July 13th: Operation Green Rights

  • On July 13th, Anonymous issued an announcement of a new campaign entitled “Operation Green Rights,” which would target any and all companies it perceived as harming the environment.



In a related video released via YouTube on the same day, the group named several corporations like Exxon Mobil, Conoco Phillips, Canadian Oil Sands, Imperial Oil and the Royal Bank of Scotland as companies that are especially responsible for the world’s current environmental problems.

July 14th: Monsanto Employee Contacts

  • On July 14th, the agricultural biotech company Monsanto confirmed that its network had been infiltrated by the hacker collective Anonymous. In a statement provided to CNET news, the firm’s Director of Corporate Affairs Tom Helscher explained:

“Last month, Monsanto experienced a disruption to our Web sites which appeared to be organized by a cyber-group. In addition, this group also recently published publicly available information on approximately 2,500 individuals involved in the broader global agriculture industry.”

According to the CNET report, the hackers allegedly obtained the contact details of 2,500 people in protesting the company’s lawsuits against organic dairy farmers who have used labels stating their products don’t contain growth hormones, a product Monsanto used to make. Monsanto currently make genetically engineered seeds and pesticides. It was also one of the seven company’s to supply the U.S. military with Agent Orange during the Vietnamese War.

The attack was publicized through a tweet posted by Anonymous earlier in the week, which stated: “#Anonymous hacks Monsanto computers; posts employee info http://on.msnbc.com/qhqs1m #OpMonsanto goes #AntiSec.”

July 19th: FBI Arrests 14 suspects of Anonymous Hacks

  • On July 19th, cable news outlets CNN[7] and Fox News[8] reported at least 14 people were arrested in New York, New Jersey, Florida and San Francisco Bay Area as part of an ongoing FBI investigation of the notorious “Anonymous” collective, citing a senior federal law enforcement official. In New York City alone, federal agents executed the search warrants in a half dozen locations in Long Island, Brooklyn and the Bronx, where they seized computers and other digital records.

The federal authorities have yet to reveal the specific charges of the arrested individuals, but all are believed to have been involved in carrying out distributed denial of service (DDoS) attacks on numerous high-profile corporate and government websites.

August 7th: Shooting Sheriffs Saturday

On August 5th, members of the Antisec hacking group posted an official statement via Pastebin[9], releasing 10 gigabytes of confidential data allegedly obtained from over 70 U.S. sheriffs’ offices and law enforcement agencies. The leaked information reportedly contains over 300 e-mail accounts associated with law enforcement officers and agencies, home addresses, social security numbers, credit card numbers, police training videos and identities of anonymous tipsters. The group also claimed to have used the stolen credit card information to place donations to the Bradley Manning Support Network, ACLU, Electronic Frontier Foundation and several other digital rights advocacy groups.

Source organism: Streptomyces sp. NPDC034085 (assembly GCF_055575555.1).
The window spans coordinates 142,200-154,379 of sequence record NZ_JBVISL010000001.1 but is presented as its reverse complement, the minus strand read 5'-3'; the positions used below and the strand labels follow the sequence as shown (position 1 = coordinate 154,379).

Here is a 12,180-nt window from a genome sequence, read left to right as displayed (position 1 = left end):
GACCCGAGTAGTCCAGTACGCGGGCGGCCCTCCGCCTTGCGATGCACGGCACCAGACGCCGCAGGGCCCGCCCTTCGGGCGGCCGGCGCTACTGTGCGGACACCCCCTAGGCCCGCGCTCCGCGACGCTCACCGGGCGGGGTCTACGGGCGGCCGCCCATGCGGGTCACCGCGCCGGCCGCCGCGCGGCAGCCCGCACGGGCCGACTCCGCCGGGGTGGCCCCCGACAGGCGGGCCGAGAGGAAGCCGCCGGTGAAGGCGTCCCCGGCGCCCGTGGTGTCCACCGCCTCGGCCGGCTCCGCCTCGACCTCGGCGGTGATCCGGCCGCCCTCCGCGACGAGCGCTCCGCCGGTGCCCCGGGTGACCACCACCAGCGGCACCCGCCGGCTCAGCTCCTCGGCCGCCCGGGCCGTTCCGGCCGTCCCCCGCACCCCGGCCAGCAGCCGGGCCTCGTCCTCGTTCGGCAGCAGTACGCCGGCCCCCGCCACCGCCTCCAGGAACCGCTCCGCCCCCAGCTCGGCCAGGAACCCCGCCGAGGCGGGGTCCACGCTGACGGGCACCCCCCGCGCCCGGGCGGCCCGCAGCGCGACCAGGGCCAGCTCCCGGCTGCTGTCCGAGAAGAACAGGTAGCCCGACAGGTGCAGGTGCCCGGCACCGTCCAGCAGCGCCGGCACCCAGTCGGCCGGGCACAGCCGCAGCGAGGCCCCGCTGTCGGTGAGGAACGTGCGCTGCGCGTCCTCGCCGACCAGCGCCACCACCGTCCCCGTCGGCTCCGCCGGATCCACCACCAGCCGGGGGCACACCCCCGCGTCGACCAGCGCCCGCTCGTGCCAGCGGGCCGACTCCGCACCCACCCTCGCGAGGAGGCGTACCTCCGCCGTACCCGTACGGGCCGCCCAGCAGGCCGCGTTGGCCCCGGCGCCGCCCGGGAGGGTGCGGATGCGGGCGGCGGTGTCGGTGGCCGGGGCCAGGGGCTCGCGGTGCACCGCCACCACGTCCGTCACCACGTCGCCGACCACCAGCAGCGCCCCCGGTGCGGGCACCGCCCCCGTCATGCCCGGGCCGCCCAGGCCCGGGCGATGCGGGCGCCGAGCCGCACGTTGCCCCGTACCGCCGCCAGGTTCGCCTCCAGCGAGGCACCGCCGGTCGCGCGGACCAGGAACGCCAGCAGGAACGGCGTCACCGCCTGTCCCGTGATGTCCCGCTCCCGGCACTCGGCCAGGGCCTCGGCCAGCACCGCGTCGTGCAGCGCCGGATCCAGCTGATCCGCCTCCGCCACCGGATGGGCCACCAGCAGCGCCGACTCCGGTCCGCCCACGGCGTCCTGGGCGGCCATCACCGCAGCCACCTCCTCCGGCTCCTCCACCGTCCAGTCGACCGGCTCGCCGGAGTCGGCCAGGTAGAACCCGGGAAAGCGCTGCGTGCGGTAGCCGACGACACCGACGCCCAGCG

Codenamed “Shooting Sheriffs Saturday,” the mass infiltration of law enforcement databases was served in retaliation to recent arrests of Anonymous associates, including the British teenager Jake Davis (also known as Toipary) who’s been identified by the U.K. police as a key member of Anonymous operations and the spokesperson of the mysterious hacking group Lulzsec.

Most of the targeted law enforcement sites were hosted by Brooks-Jeffrey Marketing Servers and they were successfully hacked within the first 24 hours of launch,according to the TIME Magazine Blog[10]. Furthermore, not long after Antisec’s initial intrusion and data heist, the group also claimed it was able to hack their replacement servers and deface all 70+ domains.

We have no sympathy for any of the officers or informants who may be endangered by the release of their personal information. For too long they have been using and abusing our personal information, spying on us, arresting us, beating us, and thinking that they can get away with oppressing us in secrecy. Well it’s retribution time: we want them to experience just a taste of the kind of misery and suffering they inflict upon us on an everyday basis. Let this serve as a warning to would-be snitches and pigs that your leaders can no longer protect you: give up and turn on your masters now before it’s too late.

August 19th, 2011: Vanguard Defense Hack

On August 19th, 2011, Antisec released a gigabyte of private documents and 4,713 emails obtained from Vanguard Defense Industries (VDI), the Texas-based firm best known for its development of U.S. military weapons like ShadowHawk, an unmanned helicopter capable of handling aerial surveillance, as well as security consulting services with U.S. government agencies.

Antisec also revealed that after breaching the company’s website, they extracted thousands of published e-mails from an account associated with Vanguard’s senior vice president Richard Garcia. He is also a board member at Infragard, an FBI program designed to facilitate cooperation between public and private cybersecurity initiatives.